Political Action HQ for WEA Members
Political Action HQ for WEA Members
“I’m not satisfied. I’ve been sitting at the end of the pay scale for many years and I haven’t seen much improvement,” said Marla Morton, a speech language pathologist in the Evergreen School District near Vancouver. “I’d like to retire with something comfortable.”
Morton and other WEA members visited their legislators in the capital this week. Besides pressing for professional compensation, they stressed the importance of funding the smaller K-12 class sizes mandated by Initiative 1351, which a majority of Washington voters approved in November.
Morton said she has 65 students over the course of a school day.
“That’s a lot of kids,” she said.
Yet, legislators told her they don’t intend to fund the class-size law.
“That was disturbing to me. I don’t think it’s right,” she said. “It bothered me. But it doesn’t seem like it’s bothering them.”
The legislative session started Jan. 12 and is scheduled to end April 26. Now is a good time to read up on school funding, educator compensation and I-1351. Here are materials, statistics, facts and figures you can read, download, print and share:
A WEA-backed bill to eliminate high-stakes tests as a graduation requirement will be heard by the House Education Committee Feb. 3 at 1:30 pm. Known as the “delink” legislation, House Bill 1363 is sponsored by Rep. Sam Hunt.
House Bill 1592 and Senate Bill 5559 allows waivers of tuition and services and activities fees for K-12 classified staff when used for coursework relevant to the work assignment. The Senate bill will be heard Feb. 5 at 1:30 pm and the House bill will be hard at 10 am Feb. 6. WEA members will testify.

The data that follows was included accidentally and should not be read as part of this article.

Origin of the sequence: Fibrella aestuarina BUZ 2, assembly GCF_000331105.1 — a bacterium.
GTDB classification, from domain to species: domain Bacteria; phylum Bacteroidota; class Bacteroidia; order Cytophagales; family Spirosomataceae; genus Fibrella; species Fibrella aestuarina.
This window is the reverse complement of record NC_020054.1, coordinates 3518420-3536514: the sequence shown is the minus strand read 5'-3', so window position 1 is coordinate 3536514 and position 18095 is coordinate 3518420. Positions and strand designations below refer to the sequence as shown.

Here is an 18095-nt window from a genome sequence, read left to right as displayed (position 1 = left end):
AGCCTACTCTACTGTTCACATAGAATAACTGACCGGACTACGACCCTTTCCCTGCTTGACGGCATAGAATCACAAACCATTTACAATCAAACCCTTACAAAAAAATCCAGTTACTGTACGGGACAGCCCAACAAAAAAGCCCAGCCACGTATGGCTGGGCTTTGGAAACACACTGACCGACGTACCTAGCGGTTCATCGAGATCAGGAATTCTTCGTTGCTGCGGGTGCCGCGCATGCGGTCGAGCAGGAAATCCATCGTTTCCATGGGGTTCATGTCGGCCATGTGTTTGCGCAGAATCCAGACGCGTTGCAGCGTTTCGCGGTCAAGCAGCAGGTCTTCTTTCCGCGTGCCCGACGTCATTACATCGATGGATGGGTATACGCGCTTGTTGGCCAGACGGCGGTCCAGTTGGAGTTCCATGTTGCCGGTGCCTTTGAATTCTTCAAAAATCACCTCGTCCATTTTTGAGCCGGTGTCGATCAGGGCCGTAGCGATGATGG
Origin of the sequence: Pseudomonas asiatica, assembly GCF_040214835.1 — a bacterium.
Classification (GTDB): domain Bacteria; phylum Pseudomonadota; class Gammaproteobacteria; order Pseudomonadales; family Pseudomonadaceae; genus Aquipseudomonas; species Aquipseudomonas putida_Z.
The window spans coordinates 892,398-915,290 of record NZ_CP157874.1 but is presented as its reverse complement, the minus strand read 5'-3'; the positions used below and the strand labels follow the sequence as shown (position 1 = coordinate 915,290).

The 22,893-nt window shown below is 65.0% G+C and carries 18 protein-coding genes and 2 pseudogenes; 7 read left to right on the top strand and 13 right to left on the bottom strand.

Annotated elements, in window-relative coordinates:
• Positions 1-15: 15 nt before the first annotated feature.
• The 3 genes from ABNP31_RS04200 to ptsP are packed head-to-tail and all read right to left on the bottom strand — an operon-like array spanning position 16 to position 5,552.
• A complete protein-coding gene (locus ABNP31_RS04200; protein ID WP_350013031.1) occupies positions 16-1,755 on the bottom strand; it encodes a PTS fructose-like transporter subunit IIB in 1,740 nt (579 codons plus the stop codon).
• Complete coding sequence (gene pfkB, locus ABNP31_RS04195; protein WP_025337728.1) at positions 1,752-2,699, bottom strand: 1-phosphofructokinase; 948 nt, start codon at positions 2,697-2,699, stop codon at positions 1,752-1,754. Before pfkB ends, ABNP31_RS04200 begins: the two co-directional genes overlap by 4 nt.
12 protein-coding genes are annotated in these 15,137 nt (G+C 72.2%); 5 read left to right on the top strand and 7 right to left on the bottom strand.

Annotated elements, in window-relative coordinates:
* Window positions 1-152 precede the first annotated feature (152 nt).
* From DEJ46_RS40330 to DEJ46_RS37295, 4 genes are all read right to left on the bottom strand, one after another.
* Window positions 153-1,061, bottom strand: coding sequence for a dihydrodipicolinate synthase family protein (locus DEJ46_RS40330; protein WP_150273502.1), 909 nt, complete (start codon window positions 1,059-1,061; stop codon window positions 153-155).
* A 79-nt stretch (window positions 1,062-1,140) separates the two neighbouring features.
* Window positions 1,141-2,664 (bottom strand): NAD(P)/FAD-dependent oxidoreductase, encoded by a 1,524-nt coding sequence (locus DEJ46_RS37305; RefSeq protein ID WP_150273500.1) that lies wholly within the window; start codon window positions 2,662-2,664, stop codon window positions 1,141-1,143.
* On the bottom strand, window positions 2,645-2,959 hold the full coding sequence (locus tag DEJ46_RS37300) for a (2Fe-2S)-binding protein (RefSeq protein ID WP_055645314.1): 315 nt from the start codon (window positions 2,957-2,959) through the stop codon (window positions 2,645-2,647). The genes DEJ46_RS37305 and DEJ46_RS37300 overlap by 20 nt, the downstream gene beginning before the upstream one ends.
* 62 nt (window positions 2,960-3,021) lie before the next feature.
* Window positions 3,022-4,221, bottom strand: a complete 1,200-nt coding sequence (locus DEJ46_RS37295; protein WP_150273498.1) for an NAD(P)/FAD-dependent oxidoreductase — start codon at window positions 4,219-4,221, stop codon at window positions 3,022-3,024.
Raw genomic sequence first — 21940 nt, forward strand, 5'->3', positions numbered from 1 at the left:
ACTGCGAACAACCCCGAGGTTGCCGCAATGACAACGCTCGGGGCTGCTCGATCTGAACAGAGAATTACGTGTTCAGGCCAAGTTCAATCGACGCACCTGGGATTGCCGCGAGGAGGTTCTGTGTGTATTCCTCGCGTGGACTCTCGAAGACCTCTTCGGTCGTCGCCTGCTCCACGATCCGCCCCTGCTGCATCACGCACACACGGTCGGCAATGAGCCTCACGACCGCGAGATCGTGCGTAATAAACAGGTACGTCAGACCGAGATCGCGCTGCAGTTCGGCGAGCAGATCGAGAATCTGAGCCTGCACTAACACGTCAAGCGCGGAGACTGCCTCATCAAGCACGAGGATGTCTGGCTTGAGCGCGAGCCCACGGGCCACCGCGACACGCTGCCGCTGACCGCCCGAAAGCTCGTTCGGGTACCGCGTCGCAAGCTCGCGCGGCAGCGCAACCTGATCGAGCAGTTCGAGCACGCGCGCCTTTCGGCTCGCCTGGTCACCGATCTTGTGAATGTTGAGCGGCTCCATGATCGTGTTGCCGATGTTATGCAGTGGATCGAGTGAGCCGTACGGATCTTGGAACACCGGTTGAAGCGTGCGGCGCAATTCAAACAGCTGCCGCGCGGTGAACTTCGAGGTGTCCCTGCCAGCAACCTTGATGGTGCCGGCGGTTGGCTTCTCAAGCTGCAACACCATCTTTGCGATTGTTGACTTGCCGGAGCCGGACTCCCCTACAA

House Bill 1863 requires colleges to pay bargained increment steps out of local college funds capped at 1.2 percent of full- and part-time faculty salary base. Sponsored by Rep. Chris Reykdal, it’s a WEA priority bill.
Highline teacher Sarah Schafer testified this week before a state Senate committee to support “breakfast before the bell” legislation, which gives students the opportunity to start the school day with a healthy meal in the classroom.
“When the students are eating breakfast in the classroom, the teacher sets the tone of the day,” Schafer testified. “I get a chance to build relationships with them while they eat, I can check in on them and make sure their day is going to be positive. The classroom is inviting, calm and productive.”
The bill, House Bill 1295, falls under WEA’s list of legislative priorities, which includes student nutrition.
Sign up for regular OurVoice text messages from Olympia by texting the word OURVOICE to 41411.
WEA members met with Sen. Bruce Dammeier to discuss compensation and smaller class sizes. Nearly 100 WEA members, leaders and staff met with their legislators in Olympia Wednesday to lobby for professional compensation, smaller K-12 class sizes and full funding for public schools. On compensation, some legislators said educators were lucky to get a COLAContinue Reading
Washington kids deserve qualified teachers and class sizes small enough to get the individual attention they need to succeed. To attract and keep quality teachers and support staff, we need to pay professional compensation, including salaries, health care and retirement. Here’s a printable PDF list of WEA priority bills, including several that would improve educatorContinue Reading
As educators, we know professional compensation is necessary so we can recruit and retain the qualified, caring teachers and support professionals our kids need.Continue Reading
Compensation On Wednesday, WEA members from Puyallup, Bethel and Franklin Pierce traveled to Olympia to lobby for professional educator compensation. Their face-to-face meetings echoed testimony in Senate and House hearings about Gov. Jay Inslee’s budget plan. Bob Shafer, Karen Laase, Karen McNamara and Bill Bailey from Summit UniServ Council lobbied for educator professional compensation this weekContinue Reading
32032 Weyerhaeuser Way S., Federal Way, WA 98001-9687